Despite the claims of legalization opponents, teen weed use drops to a 20-year low while adult use continues to rise. Teen use has been declining since 2012, the same year recreational cannabis was legalized in both Colorado and Washington. According to the survey, the percentage of teens consuming weed hasn’t been this low since 1994.
Teen Weed Use Drops To 20-Year Low
Teen cannabis use has been dropping consistently over the past five years. The latest numbers are no different, according to the recently released data contained in the National Survey on Drug Use and Health (NSDUH). In 2016, 6.5 percent of adolescents between 12 and 17 were currently using cannabis. That’s lower than most years from 2009 to 2014 and similar to 2015’s percentage.
Similar studies in Washington found that teen use had dropped since cannabis was legalized in 2012. The Washington State Institute for Public Policy concluded that the legalization bill ended up stabilizing the rate of teenage weed use.
More data from the 2016 Monitoring the Future survey found teens aren’t smoking more weed after legalization. According to the survey, middle school use was on the decline while high school use remained the same.
“We’ve always argued that taking marijuana out of the unregulated criminal market and putting sales into the hands of responsible retailers would actually make it harder for young people to get,” Tom Angell, chairman of Marijuana Majority, said about the Monitoring the Future survey.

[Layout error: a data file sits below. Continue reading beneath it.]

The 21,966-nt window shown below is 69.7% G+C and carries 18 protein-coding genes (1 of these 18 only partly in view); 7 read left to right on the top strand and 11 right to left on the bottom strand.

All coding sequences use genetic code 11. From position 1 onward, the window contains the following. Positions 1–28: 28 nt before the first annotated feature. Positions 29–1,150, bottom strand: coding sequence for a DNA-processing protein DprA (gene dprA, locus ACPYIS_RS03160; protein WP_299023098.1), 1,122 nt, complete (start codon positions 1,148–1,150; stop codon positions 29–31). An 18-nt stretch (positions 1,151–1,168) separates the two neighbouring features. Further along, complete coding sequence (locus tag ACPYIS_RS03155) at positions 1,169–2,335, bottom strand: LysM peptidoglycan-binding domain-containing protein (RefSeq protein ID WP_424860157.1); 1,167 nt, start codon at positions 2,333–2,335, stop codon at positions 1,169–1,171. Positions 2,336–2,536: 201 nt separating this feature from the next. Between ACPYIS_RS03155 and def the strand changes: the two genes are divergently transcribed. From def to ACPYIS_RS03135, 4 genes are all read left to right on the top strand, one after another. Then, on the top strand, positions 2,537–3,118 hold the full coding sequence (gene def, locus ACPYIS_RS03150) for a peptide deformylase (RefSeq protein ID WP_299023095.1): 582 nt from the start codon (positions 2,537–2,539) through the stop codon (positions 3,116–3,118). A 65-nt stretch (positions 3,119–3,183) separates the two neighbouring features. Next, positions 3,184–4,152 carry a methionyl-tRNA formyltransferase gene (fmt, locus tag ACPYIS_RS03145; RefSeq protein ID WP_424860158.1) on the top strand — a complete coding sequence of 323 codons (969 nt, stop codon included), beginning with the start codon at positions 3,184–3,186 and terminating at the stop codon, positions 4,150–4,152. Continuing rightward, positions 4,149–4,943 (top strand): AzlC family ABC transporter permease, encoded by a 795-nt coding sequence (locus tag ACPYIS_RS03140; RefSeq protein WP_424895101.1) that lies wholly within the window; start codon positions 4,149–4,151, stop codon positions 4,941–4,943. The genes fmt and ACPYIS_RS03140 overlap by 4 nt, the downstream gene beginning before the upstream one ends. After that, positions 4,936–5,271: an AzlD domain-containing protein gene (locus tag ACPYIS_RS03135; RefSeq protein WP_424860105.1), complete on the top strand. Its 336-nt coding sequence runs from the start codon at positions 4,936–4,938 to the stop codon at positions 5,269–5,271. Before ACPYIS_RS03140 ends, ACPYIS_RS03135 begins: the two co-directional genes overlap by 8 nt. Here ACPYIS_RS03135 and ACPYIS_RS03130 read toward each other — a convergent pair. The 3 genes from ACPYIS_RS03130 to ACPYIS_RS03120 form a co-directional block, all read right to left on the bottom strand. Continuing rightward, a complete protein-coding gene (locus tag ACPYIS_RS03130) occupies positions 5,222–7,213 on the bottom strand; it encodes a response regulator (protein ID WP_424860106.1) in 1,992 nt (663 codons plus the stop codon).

Adult Use Rises
It shouldn’t come as a surprise that with more than half of the nations state’s having some form of legalized cannabis, adults are using more weed. According to the NSDUH, “the percentage of people aged 12 or older who were current marijuana users in 2016 was higher than the percentage from 2002 to 2015.”
The increase is mostly coming from adults aged 26 or older using cannabis, not teenagers. Adults 26 or older was the demographic with the largest number of people using cannabis. The group of people between 18 and 25 had the highest percentage of cannabis users.
That number is unlikely to drop in the near future. According to the same survey, marijuana was the most commonly used illicit drug by far. Misuse of prescription painkillers was the next most used illicit substance. However, 20 million more people use marijuana than prescription painkillers.
Final Hit: Teen Weed Use Drops To 20-Year Low
So from what this study reveals, it looks like legalization is doing the opposite of what opponents said it would. With more retailers selling recreational cannabis, there is less incentive for street dealers to continue selling. Dispensaries are under enough scrutiny as it is. They have no incentive to sell to underage customers and risk losing their valuable licenses.